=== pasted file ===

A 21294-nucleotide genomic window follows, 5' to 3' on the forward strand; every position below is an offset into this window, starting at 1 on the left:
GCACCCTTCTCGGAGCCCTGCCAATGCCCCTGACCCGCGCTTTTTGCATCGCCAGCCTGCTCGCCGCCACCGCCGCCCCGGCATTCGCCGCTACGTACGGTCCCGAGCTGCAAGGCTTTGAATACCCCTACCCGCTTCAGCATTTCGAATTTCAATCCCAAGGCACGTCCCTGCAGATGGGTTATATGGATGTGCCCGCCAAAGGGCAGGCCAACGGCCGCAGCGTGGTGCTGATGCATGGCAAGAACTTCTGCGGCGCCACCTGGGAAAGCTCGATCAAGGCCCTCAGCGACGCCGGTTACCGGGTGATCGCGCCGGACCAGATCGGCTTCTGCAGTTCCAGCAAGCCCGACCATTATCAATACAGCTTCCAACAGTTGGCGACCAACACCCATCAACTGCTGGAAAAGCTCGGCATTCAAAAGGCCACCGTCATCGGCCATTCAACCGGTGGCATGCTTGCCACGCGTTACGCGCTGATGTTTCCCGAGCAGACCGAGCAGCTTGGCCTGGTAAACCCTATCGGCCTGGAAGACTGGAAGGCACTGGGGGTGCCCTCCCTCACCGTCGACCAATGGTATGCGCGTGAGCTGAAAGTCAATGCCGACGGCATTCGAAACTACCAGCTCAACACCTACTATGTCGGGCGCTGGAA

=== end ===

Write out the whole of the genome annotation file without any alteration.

A 21294-nucleotide genomic window follows, 5' to 3' on the forward strand; every position below is an offset into this window, starting at 1 on the left:
GCACCCTTCTCGGAGCCCTGCCAATGCCCCTGACCCGCGCTTTTTGCATCGCCAGCCTGCTCGCCGCCACCGCCGCCCCGGCATTCGCCGCTACGTACGGTCCCGAGCTGCAAGGCTTTGAATACCCCTACCCGCTTCAGCATTTCGAATTTCAATCCCAAGGCACGTCCCTGCAGATGGGTTATATGGATGTGCCCGCCAAAGGGCAGGCCAACGGCCGCAGCGTGGTGCTGATGCATGGCAAGAACTTCTGCGGCGCCACCTGGGAAAGCTCGATCAAGGCCCTCAGCGACGCCGGTTACCGGGTGATCGCGCCGGACCAGATCGGCTTCTGCAGTTCCAGCAAGCCCGACCATTATCAATACAGCTTCCAACAGTTGGCGACCAACACCCATCAACTGCTGGAAAAGCTCGGCATTCAAAAGGCCACCGTCATCGGCCATTCAACCGGTGGCATGCTTGCCACGCGTTACGCGCTGATGTTTCCCGAGCAGACCGAGCAGCTTGGCCTGGTAAACCCTATCGGCCTGGAAGACTGGAAGGCACTGGGGGTGCCCTCCCTCACCGTCGACCAATGGTATGCGCGTGAGCTGAAAGTCAATGCCGACGGCATTCGAAACTACCAGCTCAACACCTACTATGTCGGGCGCTGGAA